Braille is important for everyday communication and to improve your independence. Often, people think Braille is no longer needed because of the technology that is available today to read books, papers and other documents; but there are settings where technology cannot replace Braille. Early Braille education is crucial to literacy for a visually impaired child. A study conducted in the state of Washington found that people who learned Braille at an early age did just as well as, if not better than, their sighted peers in several areas, including vocabulary and comprehension. In the preliminary adult study, while evaluating the correlation between adult literacy skills and employment, it was found that 44 percent of the participants who had learned to read in Braille were unemployed, compared to the 77 percent unemployment rate of those who had learned to read using print.
Currently, among the estimated 85,000 blind adults in the United States, 90 percent of those who are Braille literate are employed. Among adults who do not know Braille, only 1 in 3 is employed. Statistically, history has proven that Braille reading proficiency provides an essential skill set that allows visually impaired children not only to compete with their sighted peers in a school environment, but also later in life as they enter the workforce.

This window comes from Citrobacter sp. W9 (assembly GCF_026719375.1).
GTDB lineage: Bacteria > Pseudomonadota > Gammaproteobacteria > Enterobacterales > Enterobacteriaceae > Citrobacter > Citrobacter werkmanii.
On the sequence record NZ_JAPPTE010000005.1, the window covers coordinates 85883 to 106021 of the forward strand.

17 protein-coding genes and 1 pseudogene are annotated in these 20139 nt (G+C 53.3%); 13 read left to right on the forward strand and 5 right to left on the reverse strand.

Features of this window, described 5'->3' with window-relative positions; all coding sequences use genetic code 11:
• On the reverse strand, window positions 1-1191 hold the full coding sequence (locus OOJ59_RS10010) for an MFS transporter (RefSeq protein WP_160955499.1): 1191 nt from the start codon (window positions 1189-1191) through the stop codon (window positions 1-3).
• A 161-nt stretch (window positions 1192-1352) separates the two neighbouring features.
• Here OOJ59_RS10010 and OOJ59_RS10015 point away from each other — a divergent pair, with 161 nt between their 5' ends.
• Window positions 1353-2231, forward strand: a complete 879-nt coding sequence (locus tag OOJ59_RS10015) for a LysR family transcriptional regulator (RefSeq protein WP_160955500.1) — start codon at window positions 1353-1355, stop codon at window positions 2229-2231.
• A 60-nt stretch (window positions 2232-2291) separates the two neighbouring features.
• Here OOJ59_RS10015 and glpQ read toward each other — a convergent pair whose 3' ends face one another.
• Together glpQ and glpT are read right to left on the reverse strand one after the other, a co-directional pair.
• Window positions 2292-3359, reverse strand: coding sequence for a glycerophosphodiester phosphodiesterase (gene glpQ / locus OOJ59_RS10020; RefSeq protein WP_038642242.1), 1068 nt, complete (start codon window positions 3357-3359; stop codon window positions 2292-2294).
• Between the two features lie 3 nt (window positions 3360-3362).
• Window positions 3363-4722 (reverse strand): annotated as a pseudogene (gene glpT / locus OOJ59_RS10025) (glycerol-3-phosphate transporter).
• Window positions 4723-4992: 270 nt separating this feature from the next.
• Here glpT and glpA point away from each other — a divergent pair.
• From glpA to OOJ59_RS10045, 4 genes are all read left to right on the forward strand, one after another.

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Organizations working with people who are blind unanimously agree that Braille literacy has reached an all-time low throughout the entire nation. It has long been proven that the most successfully employed people who have lost their sight read and write Braille fluently. In recognition of the alarming growth in the numbers of people who are blind and who cannot read Braille, the UCB is seeking ways to promote Braille literacy among people who have experienced sight loss. Members of the organization serve on committees formed to encourage Braille literacy.
If you are a member of the UCB, an older adult who is 55 or older, or a client from Utah State Office of Rehabilitation, you may qualify for Braille instruction at UCB. New Unified English Braille, which is now the standard Braille as of January 2016, will be taught at UCB.
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